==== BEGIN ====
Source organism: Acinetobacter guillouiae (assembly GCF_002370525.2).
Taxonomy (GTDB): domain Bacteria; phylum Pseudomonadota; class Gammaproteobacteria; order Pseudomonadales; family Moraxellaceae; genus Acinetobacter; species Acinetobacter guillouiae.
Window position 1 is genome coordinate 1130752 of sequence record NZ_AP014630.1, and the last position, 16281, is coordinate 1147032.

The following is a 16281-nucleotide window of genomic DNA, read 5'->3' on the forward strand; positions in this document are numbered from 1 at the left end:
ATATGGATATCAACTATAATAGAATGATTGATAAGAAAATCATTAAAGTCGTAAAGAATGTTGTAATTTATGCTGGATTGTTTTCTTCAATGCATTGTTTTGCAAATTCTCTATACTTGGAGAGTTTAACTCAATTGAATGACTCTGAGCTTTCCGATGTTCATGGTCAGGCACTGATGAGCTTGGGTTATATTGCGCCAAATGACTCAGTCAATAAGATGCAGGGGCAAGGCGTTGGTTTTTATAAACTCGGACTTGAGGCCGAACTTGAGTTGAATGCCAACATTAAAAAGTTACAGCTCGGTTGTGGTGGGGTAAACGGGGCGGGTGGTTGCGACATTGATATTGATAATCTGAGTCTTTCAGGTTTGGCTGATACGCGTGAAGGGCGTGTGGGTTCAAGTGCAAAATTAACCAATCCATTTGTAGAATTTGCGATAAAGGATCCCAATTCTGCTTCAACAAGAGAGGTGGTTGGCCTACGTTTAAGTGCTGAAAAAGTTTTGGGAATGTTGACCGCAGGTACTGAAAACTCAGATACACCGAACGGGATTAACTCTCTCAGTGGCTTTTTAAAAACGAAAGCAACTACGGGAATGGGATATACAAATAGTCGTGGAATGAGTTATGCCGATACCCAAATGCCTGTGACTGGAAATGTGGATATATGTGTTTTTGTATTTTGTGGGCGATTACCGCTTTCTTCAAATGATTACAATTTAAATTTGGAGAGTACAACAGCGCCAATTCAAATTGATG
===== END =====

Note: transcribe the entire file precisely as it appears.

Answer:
Source organism: Acinetobacter guillouiae (assembly GCF_002370525.2).
Taxonomy (GTDB): domain Bacteria; phylum Pseudomonadota; class Gammaproteobacteria; order Pseudomonadales; family Moraxellaceae; genus Acinetobacter; species Acinetobacter guillouiae.
Window position 1 is genome coordinate 1130752 of sequence record NZ_AP014630.1, and the last position, 16281, is coordinate 1147032.

The following is a 16281-nucleotide window of genomic DNA, read 5'->3' on the forward strand; positions in this document are numbered from 1 at the left end:
ATATGGATATCAACTATAATAGAATGATTGATAAGAAAATCATTAAAGTCGTAAAGAATGTTGTAATTTATGCTGGATTGTTTTCTTCAATGCATTGTTTTGCAAATTCTCTATACTTGGAGAGTTTAACTCAATTGAATGACTCTGAGCTTTCCGATGTTCATGGTCAGGCACTGATGAGCTTGGGTTATATTGCGCCAAATGACTCAGTCAATAAGATGCAGGGGCAAGGCGTTGGTTTTTATAAACTCGGACTTGAGGCCGAACTTGAGTTGAATGCCAACATTAAAAAGTTACAGCTCGGTTGTGGTGGGGTAAACGGGGCGGGTGGTTGCGACATTGATATTGATAATCTGAGTCTTTCAGGTTTGGCTGATACGCGTGAAGGGCGTGTGGGTTCAAGTGCAAAATTAACCAATCCATTTGTAGAATTTGCGATAAAGGATCCCAATTCTGCTTCAACAAGAGAGGTGGTTGGCCTACGTTTAAGTGCTGAAAAAGTTTTGGGAATGTTGACCGCAGGTACTGAAAACTCAGATACACCGAACGGGATTAACTCTCTCAGTGGCTTTTTAAAAACGAAAGCAACTACGGGAATGGGATATACAAATAGTCGTGGAATGAGTTATGCCGATACCCAAATGCCTGTGACTGGAAATGTGGATATATGTGTTTTTGTATTTTGTGGGCGATTACCGCTTTCTTCAAATGATTACAATTTAAATTTGGAGAGTACAACAGCGCCAATTCAAATTGATG